Shelvocke nevertheless went on to re-establish his reputation and died on 30 November 1742 at the age of 67,[13] a wealthy man as a result of his buccaneering activity.[14] His chest tomb (since removed) in the churchyard of St Nicholas, Deptford, London, by the east wall eulogised "a gentleman of great abilities in his profession and allowed to have been one of the bravest and most accomplished seamen of his time."[13] A wall tablet in the chancel commemorates his son, also George Shelvocke, who died in 1760 and accompanied his father on the journey round the world before becoming Secretary of the General Post Office and a Fellow of the Royal Society.[15]

Influence on Coleridge[edit]

In his book Shelvocke described an event wherein his second captain, Simon Hatley, shot a black albatross while the Speedwell was attempting to round Cape Horn in severe storms. Hatley took the giant sea bird to be a bad omen, and hoped that by killing it he might bring about a break in the weather.[16] Some seventy years later the episode would become the inspiration for the central plot device in Samuel Taylor Coleridge's narrative poem The Rime of the Ancient Mariner.[17] Coleridge's friend and fellow poet William Wordsworth shared the following reminiscences on the origins of the poem:

Much the greatest part of the story was Mr Coleridge's invention; but certain parts I myself suggested: for example, some crime was to be committed which should bring upon the old navigator, as Coleridge afterwards delighted to call him, the spectral persecution, as a consequence of that crime, and his own wanderings. I had been reading in Shelvock's Voyages a day or two before that while doubling Cape Horn they frequently saw albatrosses in that latitude, the largest sort of sea-fowl, some extending their wings twelve or fifteen feet. "Suppose," I said, "you represent him as having killed one of these birds on entering the South Sea, and that the tutelary spirits of those regions take upon them to avenge the crime. The incident was thought fit for the purpose and adopted accordingly."[18]

Notes[edit]

  1. ^ Poolman (1999), p. 5.
  2. ^ Fowke (2010), p. 139.
  3. ^ Poolman (1999), pp. 5–6.
  4. ^ Betagh (1728), pp. 4, 6–7.
  5. ^ Betagh (1728), p. 13, "To show that Shelvocke was well enough pleased to part with his consort, he steered a course quite different from the Success, and contrary to his duty".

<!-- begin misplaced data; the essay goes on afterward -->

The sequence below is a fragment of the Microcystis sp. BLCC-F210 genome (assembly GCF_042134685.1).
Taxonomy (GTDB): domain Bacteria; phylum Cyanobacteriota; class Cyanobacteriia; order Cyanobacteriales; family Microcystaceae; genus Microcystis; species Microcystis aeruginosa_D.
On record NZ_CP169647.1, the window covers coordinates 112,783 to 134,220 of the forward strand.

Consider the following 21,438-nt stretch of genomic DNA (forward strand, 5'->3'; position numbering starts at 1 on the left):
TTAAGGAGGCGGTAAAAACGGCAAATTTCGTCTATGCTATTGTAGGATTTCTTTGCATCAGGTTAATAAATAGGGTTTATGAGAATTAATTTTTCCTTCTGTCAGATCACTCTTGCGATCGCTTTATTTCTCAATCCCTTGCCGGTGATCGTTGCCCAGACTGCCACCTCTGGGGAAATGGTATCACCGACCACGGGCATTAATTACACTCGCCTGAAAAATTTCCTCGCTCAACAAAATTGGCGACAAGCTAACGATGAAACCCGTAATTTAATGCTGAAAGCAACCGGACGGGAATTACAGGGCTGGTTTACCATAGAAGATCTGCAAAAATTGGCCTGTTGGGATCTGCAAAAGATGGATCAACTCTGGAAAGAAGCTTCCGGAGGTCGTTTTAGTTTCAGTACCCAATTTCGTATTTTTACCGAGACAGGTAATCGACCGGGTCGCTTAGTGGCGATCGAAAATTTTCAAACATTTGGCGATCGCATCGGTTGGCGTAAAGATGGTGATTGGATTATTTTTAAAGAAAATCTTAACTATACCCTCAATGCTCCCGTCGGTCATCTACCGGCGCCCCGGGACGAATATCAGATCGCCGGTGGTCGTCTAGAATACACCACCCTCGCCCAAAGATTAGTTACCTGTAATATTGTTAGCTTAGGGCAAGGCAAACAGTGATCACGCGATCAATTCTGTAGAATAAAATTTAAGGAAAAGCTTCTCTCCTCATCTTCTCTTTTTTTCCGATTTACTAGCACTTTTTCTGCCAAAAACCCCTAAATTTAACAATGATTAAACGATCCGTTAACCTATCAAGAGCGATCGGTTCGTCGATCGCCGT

6. ^ Shelvocke (1726), pp. 205–206.
  7. ^ Severin (2002), pp. 77–78, 92.
  8. ^ Shelvocke (1726), p. 293.
  9. ^ Severin (2002), pp. 93–94.
  10. ^ Fowke (2010), p. 181.
  11. ^ Fowke (2010), pp. 184–185.
  12. ^ Betagh (1728), pp. 10–11.
  13. ^ a b Lysons (1796), n. 55.
  14. ^ Fowke (2010), p. 192, "Crime pays ... . Shelvocke, destitute when [shipowner] Edward Hughes offered him the position of commander in 1718, ended his days in ease and affluence".
  15. ^ Lysons (1796), n. 34.
  16. ^ Shelvocke (1726), pp. 72–73.
  17. ^ Holmes (1989), pp. 171–172.
  18. ^ Holmes (1989), p. 171.

References[edit]

  • Betagh, William (1728). A Voyage Round the World: Being an Account of a Remarkable Enterprise Begun in the Year 1719. London: T. Combes. 
  • Fowke, Robert (2010). The Real Ancient Mariner: Pirates and Poesy on the South Sea. Bishop's Castle, Shrops.: Travelbrief Publications. ISBN 978-09-548-3514-9. 
  • Holmes, Richard (1989). Coleridge: Early Visions, 1772–1804. New York: Pantheon Books. ISBN 978-067-08-0444-3. 
  • Lysons, Daniel (1796). "Deptford, St Nicholas". The Environs of London: Counties of Herts, Essex & Kent 4. London: British History Online. 
  • Poolman, Kenneth (1999). The Speedwell Voyage: A Tale of Piracy and Mutiny in the Eighteenth Century. Annapolis, Md.: Naval Institute Press. ISBN 978-15-575-0693-1. 
  • Severin, Tim (2002). In Search of Robinson Crusoe. New York: Basic Books. ISBN 978-046-50-7698-7. 
  • Shelvocke, George (1726). A Voyage Round the World by Way of the Great South Sea. London: J. Senex. 

External links[edit]